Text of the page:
For example, someone who says ‘thank you’ a lot, has very often been abused in the past and they are so grateful when someone treats them nicely that they may go overboard with the gratitude. Or the psychopath may ask the potential victim for a favor, not because they want the thing, but just to see how the person responds. A person who has been in an abusive relationship will be much more willing to comply (even if they don’t want to!) than someone who has not been manipulated before. Some manipulators give compliments, say critical things to the potential victim or even provoke anger in the person just so they can check the responses. They know by the responses whether the person in front of them will be easy to capture or not.

These are response patterns that are put in place by the original controlling partner and are very quickly recognizable to the next manipulator. The trick here is to learn how this was done to you so that you can undo the programming and chose other patterns of behavior instead.


david14, thank you for pointing out the dead giveaways for predators. I have reflected multiple times on what my “shiny” qualities could be that helped make me prey. You outlined them very well….. “These are response patterns that are put in place by the original controlling partner and are very quickly recognizable to the next manipulator.” – BAMM!!!! That makes PERFECT sense!!!!


when I bought a house in the small town, where I still live, I hired a contractor. I did NOT check him out, as I should have (and dumped him)..and he ripped me off, for work/repairs, that I lost for good. This was after I had been divorced from my psychopath I fell into another ‘pit’; money as I can tell you, hits you in the pocketbook, far harder than being emotionally hurt by a psychopath. I’ve learned lessons the hard way.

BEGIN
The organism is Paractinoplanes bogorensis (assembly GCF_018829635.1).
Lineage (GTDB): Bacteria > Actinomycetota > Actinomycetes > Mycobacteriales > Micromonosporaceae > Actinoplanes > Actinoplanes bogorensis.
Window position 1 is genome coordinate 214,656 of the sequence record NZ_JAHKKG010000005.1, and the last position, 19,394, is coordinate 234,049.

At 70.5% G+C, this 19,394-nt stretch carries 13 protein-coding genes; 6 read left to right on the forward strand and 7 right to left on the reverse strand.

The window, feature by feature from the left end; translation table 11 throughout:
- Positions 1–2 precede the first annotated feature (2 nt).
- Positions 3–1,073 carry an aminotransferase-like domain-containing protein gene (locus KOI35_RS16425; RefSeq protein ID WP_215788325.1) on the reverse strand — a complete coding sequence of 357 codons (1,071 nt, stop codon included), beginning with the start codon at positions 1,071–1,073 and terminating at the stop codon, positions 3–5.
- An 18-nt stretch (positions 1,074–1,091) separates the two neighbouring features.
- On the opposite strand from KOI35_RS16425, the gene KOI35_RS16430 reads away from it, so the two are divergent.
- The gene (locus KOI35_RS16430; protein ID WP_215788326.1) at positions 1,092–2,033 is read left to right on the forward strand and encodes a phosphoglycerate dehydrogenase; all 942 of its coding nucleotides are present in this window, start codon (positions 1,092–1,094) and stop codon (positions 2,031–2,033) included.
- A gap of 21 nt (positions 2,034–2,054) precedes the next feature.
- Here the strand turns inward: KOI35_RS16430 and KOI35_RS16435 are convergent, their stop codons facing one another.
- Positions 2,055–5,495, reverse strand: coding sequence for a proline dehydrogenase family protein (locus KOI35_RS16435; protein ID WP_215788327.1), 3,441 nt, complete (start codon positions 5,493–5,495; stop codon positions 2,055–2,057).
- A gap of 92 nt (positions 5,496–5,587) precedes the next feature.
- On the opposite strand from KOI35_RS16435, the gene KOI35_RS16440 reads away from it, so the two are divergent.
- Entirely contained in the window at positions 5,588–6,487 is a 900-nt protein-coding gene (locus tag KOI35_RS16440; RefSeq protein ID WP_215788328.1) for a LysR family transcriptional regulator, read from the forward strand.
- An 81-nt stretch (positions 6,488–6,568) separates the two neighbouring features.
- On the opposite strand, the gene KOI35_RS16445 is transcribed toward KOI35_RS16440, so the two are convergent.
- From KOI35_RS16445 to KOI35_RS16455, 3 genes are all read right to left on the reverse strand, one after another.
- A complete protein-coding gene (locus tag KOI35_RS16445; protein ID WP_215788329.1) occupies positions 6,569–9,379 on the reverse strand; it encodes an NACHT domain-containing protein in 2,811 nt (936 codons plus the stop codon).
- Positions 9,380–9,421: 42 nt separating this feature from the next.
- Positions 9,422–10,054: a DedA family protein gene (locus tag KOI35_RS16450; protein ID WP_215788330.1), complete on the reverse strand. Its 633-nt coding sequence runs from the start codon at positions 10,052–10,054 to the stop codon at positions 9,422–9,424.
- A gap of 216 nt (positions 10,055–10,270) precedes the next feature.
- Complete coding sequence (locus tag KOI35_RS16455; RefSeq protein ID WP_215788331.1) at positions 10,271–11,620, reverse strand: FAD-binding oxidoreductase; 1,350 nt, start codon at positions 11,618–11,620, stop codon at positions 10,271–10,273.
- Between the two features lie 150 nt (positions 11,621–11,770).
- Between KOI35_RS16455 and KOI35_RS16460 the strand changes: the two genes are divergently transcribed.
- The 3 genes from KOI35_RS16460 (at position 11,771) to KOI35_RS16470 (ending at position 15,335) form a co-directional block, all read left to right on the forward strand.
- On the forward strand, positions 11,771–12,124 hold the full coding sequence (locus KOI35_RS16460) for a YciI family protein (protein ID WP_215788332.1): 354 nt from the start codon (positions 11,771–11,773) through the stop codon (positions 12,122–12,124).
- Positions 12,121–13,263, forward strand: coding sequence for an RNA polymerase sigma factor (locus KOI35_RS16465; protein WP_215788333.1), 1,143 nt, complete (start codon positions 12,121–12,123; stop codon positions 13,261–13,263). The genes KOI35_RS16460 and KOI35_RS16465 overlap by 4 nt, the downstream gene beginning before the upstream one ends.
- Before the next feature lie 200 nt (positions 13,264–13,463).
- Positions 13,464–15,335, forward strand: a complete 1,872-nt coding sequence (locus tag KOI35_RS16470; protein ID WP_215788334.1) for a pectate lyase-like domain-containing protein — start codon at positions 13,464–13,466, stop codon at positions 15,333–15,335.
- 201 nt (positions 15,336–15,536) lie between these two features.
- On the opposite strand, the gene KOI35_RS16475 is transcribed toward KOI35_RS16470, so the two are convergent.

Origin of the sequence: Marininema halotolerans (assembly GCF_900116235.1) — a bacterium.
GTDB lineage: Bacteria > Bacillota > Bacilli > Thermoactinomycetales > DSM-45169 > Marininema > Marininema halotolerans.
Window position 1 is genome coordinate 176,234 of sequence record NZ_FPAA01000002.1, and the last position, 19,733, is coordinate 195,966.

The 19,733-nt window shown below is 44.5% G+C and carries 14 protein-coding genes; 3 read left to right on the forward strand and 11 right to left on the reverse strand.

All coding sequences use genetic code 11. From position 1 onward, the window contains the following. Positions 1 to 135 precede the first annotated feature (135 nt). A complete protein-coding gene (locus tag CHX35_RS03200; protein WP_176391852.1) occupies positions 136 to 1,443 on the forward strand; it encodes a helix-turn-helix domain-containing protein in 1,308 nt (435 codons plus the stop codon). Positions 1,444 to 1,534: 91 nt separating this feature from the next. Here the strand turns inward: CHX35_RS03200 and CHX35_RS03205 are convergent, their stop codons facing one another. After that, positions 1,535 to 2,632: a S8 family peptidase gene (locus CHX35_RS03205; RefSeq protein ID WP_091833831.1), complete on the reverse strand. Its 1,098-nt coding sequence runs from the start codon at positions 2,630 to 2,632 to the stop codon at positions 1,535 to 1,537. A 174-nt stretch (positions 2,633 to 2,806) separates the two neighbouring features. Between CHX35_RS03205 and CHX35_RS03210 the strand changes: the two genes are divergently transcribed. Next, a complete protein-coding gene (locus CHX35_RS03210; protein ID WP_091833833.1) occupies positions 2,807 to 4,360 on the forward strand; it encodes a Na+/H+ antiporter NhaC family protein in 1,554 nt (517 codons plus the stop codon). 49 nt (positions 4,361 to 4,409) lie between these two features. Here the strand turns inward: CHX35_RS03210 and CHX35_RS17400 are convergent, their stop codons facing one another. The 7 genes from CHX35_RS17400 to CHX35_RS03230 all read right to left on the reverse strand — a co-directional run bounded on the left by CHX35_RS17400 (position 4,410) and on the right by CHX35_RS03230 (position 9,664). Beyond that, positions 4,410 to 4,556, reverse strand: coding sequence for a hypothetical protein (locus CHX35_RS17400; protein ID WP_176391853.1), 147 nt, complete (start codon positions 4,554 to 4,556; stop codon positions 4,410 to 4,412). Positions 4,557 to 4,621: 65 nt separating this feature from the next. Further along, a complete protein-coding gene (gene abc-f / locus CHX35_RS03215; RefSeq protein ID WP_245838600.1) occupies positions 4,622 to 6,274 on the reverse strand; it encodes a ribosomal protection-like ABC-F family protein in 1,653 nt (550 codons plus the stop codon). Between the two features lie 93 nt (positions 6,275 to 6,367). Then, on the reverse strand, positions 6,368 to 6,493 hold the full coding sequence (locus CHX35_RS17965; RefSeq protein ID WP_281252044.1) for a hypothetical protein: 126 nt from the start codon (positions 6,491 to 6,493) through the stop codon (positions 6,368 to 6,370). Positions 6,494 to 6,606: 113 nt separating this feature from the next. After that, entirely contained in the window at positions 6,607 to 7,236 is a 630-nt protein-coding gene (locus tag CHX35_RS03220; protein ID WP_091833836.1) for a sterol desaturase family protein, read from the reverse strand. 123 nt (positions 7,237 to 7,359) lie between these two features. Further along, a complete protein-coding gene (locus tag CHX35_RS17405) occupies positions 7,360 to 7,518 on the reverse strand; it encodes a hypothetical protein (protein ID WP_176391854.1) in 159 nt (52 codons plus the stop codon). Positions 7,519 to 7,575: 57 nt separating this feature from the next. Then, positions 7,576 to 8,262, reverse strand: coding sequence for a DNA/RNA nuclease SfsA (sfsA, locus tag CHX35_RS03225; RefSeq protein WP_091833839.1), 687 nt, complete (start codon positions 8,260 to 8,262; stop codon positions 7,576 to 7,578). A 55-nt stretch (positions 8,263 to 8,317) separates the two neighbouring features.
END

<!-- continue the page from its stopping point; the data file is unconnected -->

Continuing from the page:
I must say that had I not joined this community to get information to deal with my own experience, I would not have been quick to recognise the red flags that I saw when I tried internet dating. Awareness of these individuals is very important and I am so thankful that I have access to all this information which enables me to not get into these situations


Sociopaths are present in the online dating pool. That is where mine found me. And to make it easy for him, I said I was a caring and thoughtful person who was dealing with a lot of loss. Add on a masters degree and there i was on a silver platter. Now i am back on online dating with a simplified profile and am trying to be very cautious.